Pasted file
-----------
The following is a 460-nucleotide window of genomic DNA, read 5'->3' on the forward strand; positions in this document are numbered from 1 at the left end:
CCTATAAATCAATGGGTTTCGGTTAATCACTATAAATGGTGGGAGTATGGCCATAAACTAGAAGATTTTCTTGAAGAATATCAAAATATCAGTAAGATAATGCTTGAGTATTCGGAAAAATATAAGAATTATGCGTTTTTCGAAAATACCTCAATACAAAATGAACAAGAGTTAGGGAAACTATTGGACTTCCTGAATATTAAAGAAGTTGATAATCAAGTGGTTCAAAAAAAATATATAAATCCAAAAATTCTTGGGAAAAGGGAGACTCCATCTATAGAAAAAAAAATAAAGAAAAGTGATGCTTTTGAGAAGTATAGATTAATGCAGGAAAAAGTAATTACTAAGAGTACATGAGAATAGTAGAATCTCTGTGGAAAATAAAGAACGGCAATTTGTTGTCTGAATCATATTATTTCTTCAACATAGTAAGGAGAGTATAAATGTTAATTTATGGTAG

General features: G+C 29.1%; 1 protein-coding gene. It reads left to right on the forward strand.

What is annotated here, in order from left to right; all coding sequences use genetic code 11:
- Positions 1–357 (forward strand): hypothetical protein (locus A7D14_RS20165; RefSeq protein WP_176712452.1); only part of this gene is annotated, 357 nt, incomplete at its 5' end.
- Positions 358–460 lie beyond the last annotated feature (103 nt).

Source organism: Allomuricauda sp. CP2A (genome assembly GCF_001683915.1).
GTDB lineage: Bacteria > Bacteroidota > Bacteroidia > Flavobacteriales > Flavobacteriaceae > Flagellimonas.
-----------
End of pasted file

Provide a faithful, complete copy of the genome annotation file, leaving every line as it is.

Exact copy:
The following is a 460-nucleotide window of genomic DNA, read 5'->3' on the forward strand; positions in this document are numbered from 1 at the left end:
CCTATAAATCAATGGGTTTCGGTTAATCACTATAAATGGTGGGAGTATGGCCATAAACTAGAAGATTTTCTTGAAGAATATCAAAATATCAGTAAGATAATGCTTGAGTATTCGGAAAAATATAAGAATTATGCGTTTTTCGAAAATACCTCAATACAAAATGAACAAGAGTTAGGGAAACTATTGGACTTCCTGAATATTAAAGAAGTTGATAATCAAGTGGTTCAAAAAAAATATATAAATCCAAAAATTCTTGGGAAAAGGGAGACTCCATCTATAGAAAAAAAAATAAAGAAAAGTGATGCTTTTGAGAAGTATAGATTAATGCAGGAAAAAGTAATTACTAAGAGTACATGAGAATAGTAGAATCTCTGTGGAAAATAAAGAACGGCAATTTGTTGTCTGAATCATATTATTTCTTCAACATAGTAAGGAGAGTATAAATGTTAATTTATGGTAG

General features: G+C 29.1%; 1 protein-coding gene. It reads left to right on the forward strand.

What is annotated here, in order from left to right; all coding sequences use genetic code 11:
- Positions 1–357 (forward strand): hypothetical protein (locus A7D14_RS20165; RefSeq protein WP_176712452.1); only part of this gene is annotated, 357 nt, incomplete at its 5' end.
- Positions 358–460 lie beyond the last annotated feature (103 nt).

Source organism: Allomuricauda sp. CP2A (genome assembly GCF_001683915.1).
GTDB lineage: Bacteria > Bacteroidota > Bacteroidia > Flavobacteriales > Flavobacteriaceae > Flagellimonas.